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[January 17, 2013]
Detroit Free Press Nancy Kaffer column
Jan 17, 2013 (Detroit Free Press - McClatchy-Tribune Information Services via COMTEX) -- In the wake of the mass shooting in Newtown, Conn., which left dozens of people dead, President Barack Obama was expected use the national shift in mood to call for serious, significant reform of our country's gun regulations.
And that kind of happened.
Wednesday, Obama signed a group of 23 executive actions designed to strengthen the background check system, clarify rules on mental health coverage and threat reporting under the Affordable Care Act, a call for a national gun safety campaign, and a national dialogue about mental health, along with a group of directives to law enforcement agencies to share information crucial to performing adequate background checks.
The president called on Congress to require background checks for all gun sales, beef up the background check system, reinstate the ban on assault rifles and high-capacity magazines, provide additional funds for schools and law enforcement, and improve mental health services, while acknowledging that enacting any of these measures will be an uphill battle.
Sound sweeping to you Yet this is what passes for bold reform in our gun-happy nation. This is the low-hanging fruit, and it took 20 first-graders getting killed to make it happen.
Now, tightening loopholes in the background check system is hugely important. Up to 40% of gun sales happen outside of the background check system, which Obama says has been incredibly effective in stopping sales of weapons to those who aren't legally allowed to have them.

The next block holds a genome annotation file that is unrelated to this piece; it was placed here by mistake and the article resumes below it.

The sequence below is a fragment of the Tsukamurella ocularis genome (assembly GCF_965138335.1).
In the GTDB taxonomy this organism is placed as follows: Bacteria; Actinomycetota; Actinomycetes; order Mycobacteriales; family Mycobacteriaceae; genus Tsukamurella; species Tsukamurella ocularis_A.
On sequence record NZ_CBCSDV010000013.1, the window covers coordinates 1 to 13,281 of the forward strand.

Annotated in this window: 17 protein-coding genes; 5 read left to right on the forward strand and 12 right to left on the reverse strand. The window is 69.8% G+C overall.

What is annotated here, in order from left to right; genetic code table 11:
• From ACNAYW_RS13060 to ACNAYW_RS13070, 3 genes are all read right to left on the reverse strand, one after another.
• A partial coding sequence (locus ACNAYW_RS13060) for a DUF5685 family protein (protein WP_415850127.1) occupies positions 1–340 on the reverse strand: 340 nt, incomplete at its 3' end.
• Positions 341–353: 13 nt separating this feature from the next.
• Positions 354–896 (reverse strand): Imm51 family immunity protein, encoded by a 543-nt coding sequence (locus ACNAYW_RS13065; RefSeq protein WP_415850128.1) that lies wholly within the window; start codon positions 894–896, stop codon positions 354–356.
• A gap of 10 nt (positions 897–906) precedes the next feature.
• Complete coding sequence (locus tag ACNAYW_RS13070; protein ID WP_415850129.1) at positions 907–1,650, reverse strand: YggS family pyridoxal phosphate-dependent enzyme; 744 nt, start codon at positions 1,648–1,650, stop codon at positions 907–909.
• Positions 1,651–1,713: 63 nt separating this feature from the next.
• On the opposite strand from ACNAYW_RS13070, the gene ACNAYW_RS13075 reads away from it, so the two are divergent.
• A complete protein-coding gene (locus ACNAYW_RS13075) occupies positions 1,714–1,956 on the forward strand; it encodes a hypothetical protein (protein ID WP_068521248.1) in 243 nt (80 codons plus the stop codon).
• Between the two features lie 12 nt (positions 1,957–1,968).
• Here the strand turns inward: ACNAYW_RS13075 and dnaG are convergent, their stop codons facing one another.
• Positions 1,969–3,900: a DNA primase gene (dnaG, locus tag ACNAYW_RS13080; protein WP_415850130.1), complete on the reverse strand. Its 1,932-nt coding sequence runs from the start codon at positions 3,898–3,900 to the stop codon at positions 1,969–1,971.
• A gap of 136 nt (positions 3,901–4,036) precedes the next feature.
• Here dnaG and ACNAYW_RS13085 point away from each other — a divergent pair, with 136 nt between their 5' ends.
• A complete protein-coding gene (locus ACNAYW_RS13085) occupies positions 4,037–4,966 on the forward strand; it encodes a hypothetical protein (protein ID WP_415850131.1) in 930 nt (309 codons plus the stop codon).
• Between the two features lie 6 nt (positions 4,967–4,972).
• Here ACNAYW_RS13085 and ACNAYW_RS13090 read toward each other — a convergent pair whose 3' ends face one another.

But the executive orders enacted by the president are largely procedural, proposing ways for law enforcement agencies to share information more effectively, or make gun-tracing data available to local law enforcement. The most dramatic proposals, like the assault weapons ban, will go nowhere without congressional action.
(The president's executive orders also instructed the Centers for Disease Control and Prevention to investigate the causes of gun violence, and to explore the connection violent video games, images and media have on young people -- paying lip service to the canard that media somehow prompt violence despite the overwhelming evidence that gun violence isn't common in countries that consume American levels of violent media but don't provide the same access to firearms.) Though Obama issued a presidential memorandum requiring law enforcement to trace guns recovered in criminal investigations, asked Congress to confirm the ATF's acting director in a permanent capacity, and asked Congress to tell the Department of Justice to make information about lost and stolen guns available to local law enforcement agencies, absent was any call for change to the policies that restrict the Bureau of Alcohol, Tobacco and Firearm's ability to adequately track guns.
Under the current system, for example, all gun-tracing records are kept by hand. Computerizing that work is too close to a national database of gun ownership -- an idea that is anathema to the gun lobby and National Rifle Association, and thus to many lawmakers.
Missing was any call for gun manufacturers or dealers to take accountability for where the products they make or sell end up.
Until reform spreads throughout the whole American culture of gun ownership, it's likely to be ineffective.
Nancy Kaffer is a Free Press editorial writer. Contact her at 313-222-6585 or email@example.com. Follow her on Twitter @nancykaffer ___ (c)2013 the Detroit Free Press Visit the Detroit Free Press at www.freep.com Distributed by MCT Information Services
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